Energy, Security and Environment in Northeast Asia (ESENA) Publications

The Energy, Security and Environment in Northeast Asia (ESENA) Project analyzes the intersection of energy, security, and environmental issues surrounding large-scale energy use in Northeast Asia, and based on this analysis is developing recommendations for joint U.S.-Japan policy initiatives directed toward realizing a sustainable and secure energy future in the region.

The ESENA Project is a collaborative effort between the Berkeley, California-based Nautilus Institute and the Tokyo-based Center for Global Communications (GLOCOM) at the International University of Japan. Funders for the Project are the U.S.-Japan Foundation and The Japan Foundation’s Center for Global Partnership.

View Archive of ESENA Publications here.

ESENA is a three-year project (1996-1999). During its three years, the Project will investigate three different energy-related issue-areas in Northeast Asia, as follows:

  • Year 1 – transboundary air pollution (acid rain)
  • Year 2 – regional seas marine issues
  • Year 3 – innovative financing of advanced clean coal technology in China.

The motivation for the ESENA project is the belief that Northeast Asia faces a dilemma in its choice of energy strategies. In the coming decades, rapid economic growth will likely drive a massive increase in energy demand. Although the current financial crisis in Asia has damped near-term energy growth throughout the region, energy demand is expected to sharply increase in the longer term as the financial crisis is brought under control. Even if Asia rebounds slowly from its financial slump, the critical issues being explored by the ESENA project remain. In particular, the primary projected strategies to meet energy demand–expansion of (dirty) coal, imported oil, and nuclear power–are problematic on both environmental and security grounds. The ESENA project is seeking alternative ways to mitigate the detrimental environmental and security impacts of present strategies. Ultimately, the ESENA project aims to promote energy development in the region that will be sustainable on both environmental and security grounds. Two fields of study which underlie much of the ESENA Project work are “energy security” and “environmental security.”

The heart of the ESENA Project is a Policy Study Group (PSG), consisting of influential and pragmatic experts from government, research organizations, and the private sector in Japan and the United States, whose task it is to select, based on well-defined criteria, a set of promising policy candidates for one or more joint regional initiatives. The PSG is supported in its task by commissioned background expert papers. The results of the PSG’s deliberations are disseminated to policymakers, the mass media, and the general public via face-to-face meetings, printed material, and the Internet and World Wide Web.

The “ESENA Project process” consists of the following steps and tasks:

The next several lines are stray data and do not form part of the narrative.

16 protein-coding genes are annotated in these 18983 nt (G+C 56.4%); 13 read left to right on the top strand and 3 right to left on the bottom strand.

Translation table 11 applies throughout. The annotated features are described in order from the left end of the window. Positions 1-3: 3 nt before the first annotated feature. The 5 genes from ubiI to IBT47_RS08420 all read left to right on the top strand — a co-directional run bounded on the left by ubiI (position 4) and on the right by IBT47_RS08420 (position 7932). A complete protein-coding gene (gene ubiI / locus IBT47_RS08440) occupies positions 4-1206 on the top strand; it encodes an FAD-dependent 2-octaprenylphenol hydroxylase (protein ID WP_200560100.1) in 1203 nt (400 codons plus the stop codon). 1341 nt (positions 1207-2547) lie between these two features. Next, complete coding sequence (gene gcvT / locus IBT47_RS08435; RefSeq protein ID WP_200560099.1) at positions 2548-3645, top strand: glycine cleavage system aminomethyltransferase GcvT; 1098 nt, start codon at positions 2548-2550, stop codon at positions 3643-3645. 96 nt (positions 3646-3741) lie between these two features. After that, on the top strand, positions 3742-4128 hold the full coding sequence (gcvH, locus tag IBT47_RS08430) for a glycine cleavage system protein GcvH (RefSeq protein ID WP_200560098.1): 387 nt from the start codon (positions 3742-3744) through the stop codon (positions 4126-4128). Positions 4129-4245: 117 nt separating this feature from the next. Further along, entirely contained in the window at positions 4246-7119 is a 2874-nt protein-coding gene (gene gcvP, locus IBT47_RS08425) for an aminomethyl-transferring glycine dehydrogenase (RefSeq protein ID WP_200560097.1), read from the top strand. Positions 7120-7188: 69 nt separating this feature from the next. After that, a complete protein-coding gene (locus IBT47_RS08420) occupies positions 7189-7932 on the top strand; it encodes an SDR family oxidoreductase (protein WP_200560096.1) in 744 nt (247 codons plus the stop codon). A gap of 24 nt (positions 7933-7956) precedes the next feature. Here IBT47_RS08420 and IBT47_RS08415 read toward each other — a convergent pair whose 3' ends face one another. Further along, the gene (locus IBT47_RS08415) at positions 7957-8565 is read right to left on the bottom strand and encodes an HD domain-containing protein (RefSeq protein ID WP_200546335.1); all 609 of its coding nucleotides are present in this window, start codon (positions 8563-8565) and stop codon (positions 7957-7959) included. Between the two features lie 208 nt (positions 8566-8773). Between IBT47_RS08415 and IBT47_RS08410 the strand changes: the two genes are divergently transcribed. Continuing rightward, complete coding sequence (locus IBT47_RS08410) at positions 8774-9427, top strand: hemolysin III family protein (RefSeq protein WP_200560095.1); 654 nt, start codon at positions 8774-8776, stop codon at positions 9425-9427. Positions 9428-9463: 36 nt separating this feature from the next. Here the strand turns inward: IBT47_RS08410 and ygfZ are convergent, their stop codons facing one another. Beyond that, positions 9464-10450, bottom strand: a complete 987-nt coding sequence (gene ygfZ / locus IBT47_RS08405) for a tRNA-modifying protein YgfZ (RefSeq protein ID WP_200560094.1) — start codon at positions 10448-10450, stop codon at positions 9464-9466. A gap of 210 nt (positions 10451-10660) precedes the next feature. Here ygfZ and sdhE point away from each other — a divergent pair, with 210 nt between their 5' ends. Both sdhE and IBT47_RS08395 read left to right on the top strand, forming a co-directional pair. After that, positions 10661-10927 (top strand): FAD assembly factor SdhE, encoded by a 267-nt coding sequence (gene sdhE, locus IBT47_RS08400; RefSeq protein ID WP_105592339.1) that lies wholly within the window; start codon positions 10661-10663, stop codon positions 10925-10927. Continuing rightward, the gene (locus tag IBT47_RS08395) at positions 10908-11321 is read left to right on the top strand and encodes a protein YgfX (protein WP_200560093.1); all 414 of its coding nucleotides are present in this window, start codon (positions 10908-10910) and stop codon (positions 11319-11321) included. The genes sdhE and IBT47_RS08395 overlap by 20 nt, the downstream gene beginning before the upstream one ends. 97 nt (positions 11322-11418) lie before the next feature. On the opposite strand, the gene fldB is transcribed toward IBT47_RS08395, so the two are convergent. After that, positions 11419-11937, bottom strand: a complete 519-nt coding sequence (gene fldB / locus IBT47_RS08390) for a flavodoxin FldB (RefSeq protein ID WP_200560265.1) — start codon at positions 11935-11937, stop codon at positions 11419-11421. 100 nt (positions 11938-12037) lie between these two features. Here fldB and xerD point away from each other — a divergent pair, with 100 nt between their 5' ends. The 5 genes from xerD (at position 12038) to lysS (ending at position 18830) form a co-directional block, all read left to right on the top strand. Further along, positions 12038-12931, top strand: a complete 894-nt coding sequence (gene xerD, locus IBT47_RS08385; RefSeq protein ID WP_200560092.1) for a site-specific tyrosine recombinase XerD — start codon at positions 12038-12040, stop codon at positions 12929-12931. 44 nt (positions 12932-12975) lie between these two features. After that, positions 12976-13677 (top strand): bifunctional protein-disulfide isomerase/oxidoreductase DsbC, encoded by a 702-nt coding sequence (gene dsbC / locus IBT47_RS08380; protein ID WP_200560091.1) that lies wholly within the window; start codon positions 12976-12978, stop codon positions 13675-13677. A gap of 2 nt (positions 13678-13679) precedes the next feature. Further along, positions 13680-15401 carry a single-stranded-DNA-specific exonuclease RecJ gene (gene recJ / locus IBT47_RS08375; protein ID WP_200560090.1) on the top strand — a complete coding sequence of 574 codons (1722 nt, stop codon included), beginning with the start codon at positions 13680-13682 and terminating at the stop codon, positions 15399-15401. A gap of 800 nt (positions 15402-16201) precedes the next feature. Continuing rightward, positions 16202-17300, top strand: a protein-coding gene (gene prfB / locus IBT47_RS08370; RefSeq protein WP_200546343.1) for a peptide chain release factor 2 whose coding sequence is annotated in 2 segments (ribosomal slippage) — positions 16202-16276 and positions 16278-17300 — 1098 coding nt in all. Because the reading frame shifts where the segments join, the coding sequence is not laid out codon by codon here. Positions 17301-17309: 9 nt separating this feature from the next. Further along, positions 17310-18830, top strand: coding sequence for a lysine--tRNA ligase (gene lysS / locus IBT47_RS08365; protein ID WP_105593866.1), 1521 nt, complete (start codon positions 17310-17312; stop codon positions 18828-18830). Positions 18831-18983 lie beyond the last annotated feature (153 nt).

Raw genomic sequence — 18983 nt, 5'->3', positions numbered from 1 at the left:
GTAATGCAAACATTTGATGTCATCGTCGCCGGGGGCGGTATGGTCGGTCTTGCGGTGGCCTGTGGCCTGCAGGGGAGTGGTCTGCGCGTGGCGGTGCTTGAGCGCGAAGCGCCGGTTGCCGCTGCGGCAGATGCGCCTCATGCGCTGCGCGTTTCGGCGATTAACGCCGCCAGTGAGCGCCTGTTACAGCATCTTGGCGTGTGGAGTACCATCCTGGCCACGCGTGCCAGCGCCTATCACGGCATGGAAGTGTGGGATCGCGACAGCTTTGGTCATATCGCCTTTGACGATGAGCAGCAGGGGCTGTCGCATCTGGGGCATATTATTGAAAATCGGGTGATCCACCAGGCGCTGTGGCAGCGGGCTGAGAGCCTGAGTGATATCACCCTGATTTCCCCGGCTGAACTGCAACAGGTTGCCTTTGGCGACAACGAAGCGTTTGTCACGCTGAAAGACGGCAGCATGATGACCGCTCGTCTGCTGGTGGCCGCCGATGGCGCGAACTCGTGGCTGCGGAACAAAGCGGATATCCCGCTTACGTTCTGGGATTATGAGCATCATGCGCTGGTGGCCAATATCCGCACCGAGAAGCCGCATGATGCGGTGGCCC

1. Commissioning of Background Expert Papers

Background Expert Papers are commissioned to provide an analytical and contextual framework for developing and refining the PSG’s policy proposals. Papers are being or have been commissioned for each of the three ESENA topic areas: 1) transboundary air pollution, 2) regional seas marine issues, and 3) innovative financing mechanisms. The papers are reviewed by the Nautilus Institute and GLOCOM staffs, the PSG co-chairs, and three to five external peer reviewers.

2. Convening of Workshops

During each project year two workshops consisting of 14 (7 Japanese and 7 American) PSG members and other invited experts and policymakers have been or will be convened as follows:


ESENA1: August 1996 Project Design
ESENA2: November 1996 Transboundary Air Pollution
ESENA3: December 1997 Regional Seas Marine Issues
ESENA4: July 1998 Regional Seas Marine Issues
ESENA5: February 1999 Clean Coal Technology in China
ESENA6: October 1999 Project Synthesis


3. Publishing and Disseminating ESENA Outputs

Background Expert Papers

  • Abstracts and full texts of all commissioned papers will be posted on the Nautilus Institute and GLOCOM websites. Notice of the posting of papers will be given via ESENANet, the electronic information service of the ESENA Program (visit the Sign Up page to add your name). In addition, there are plans to publish a volume containing the ESENA Papers.

Policy Synthesis Report

  • At the end of the three-year project a Policy Synthesis Report will be produced in English and Japanese. The Report will provide a statement of the key initiatives decided upon by the PSG. This will be backed up by a summary overview of the key issues described in the Expert Papers. The Report is the culmination of the ESENA Project. It will be distributed to a wide range of policy- and opinion-makers in Japan and the U.S. In addition, it will be accessible on the Nautilus and GLOCOM websites.

Policy Briefings in Tokyo and Washington

  • Two types of policy briefings will be held in Japan and the U.S. during the course of the Project–briefings to policymakers, and briefings to the press.

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